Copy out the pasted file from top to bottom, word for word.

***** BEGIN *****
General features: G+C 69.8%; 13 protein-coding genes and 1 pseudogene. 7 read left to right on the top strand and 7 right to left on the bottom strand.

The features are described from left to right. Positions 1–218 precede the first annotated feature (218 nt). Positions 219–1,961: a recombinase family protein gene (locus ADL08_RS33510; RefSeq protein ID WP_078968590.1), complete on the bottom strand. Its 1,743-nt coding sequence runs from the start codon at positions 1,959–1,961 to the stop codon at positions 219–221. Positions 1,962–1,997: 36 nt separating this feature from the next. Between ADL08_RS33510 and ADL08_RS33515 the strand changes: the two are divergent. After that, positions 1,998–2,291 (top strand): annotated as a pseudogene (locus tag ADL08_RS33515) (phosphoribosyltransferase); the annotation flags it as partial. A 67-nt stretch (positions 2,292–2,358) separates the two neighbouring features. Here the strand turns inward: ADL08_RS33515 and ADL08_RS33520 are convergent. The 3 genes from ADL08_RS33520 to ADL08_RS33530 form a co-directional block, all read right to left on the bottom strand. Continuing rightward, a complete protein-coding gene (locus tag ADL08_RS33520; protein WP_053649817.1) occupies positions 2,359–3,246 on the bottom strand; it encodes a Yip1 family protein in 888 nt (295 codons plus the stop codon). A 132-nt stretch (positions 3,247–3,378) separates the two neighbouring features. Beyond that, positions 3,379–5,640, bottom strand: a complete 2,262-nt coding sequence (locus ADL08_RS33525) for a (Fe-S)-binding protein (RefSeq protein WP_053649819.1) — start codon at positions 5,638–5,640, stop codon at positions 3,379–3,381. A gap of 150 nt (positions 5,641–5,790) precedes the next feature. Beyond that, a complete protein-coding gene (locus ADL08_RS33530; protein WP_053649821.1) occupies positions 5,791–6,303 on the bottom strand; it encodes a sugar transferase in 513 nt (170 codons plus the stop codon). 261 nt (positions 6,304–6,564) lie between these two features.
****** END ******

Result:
General features: G+C 69.8%; 13 protein-coding genes and 1 pseudogene. 7 read left to right on the top strand and 7 right to left on the bottom strand.

The features are described from left to right. Positions 1–218 precede the first annotated feature (218 nt). Positions 219–1,961: a recombinase family protein gene (locus ADL08_RS33510; RefSeq protein ID WP_078968590.1), complete on the bottom strand. Its 1,743-nt coding sequence runs from the start codon at positions 1,959–1,961 to the stop codon at positions 219–221. Positions 1,962–1,997: 36 nt separating this feature from the next. Between ADL08_RS33510 and ADL08_RS33515 the strand changes: the two are divergent. After that, positions 1,998–2,291 (top strand): annotated as a pseudogene (locus tag ADL08_RS33515) (phosphoribosyltransferase); the annotation flags it as partial. A 67-nt stretch (positions 2,292–2,358) separates the two neighbouring features. Here the strand turns inward: ADL08_RS33515 and ADL08_RS33520 are convergent. The 3 genes from ADL08_RS33520 to ADL08_RS33530 form a co-directional block, all read right to left on the bottom strand. Continuing rightward, a complete protein-coding gene (locus tag ADL08_RS33520; protein WP_053649817.1) occupies positions 2,359–3,246 on the bottom strand; it encodes a Yip1 family protein in 888 nt (295 codons plus the stop codon). A 132-nt stretch (positions 3,247–3,378) separates the two neighbouring features. Beyond that, positions 3,379–5,640, bottom strand: a complete 2,262-nt coding sequence (locus ADL08_RS33525) for a (Fe-S)-binding protein (RefSeq protein WP_053649819.1) — start codon at positions 5,638–5,640, stop codon at positions 3,379–3,381. A gap of 150 nt (positions 5,641–5,790) precedes the next feature. Beyond that, a complete protein-coding gene (locus ADL08_RS33530; protein WP_053649821.1) occupies positions 5,791–6,303 on the bottom strand; it encodes a sugar transferase in 513 nt (170 codons plus the stop codon). 261 nt (positions 6,304–6,564) lie between these two features.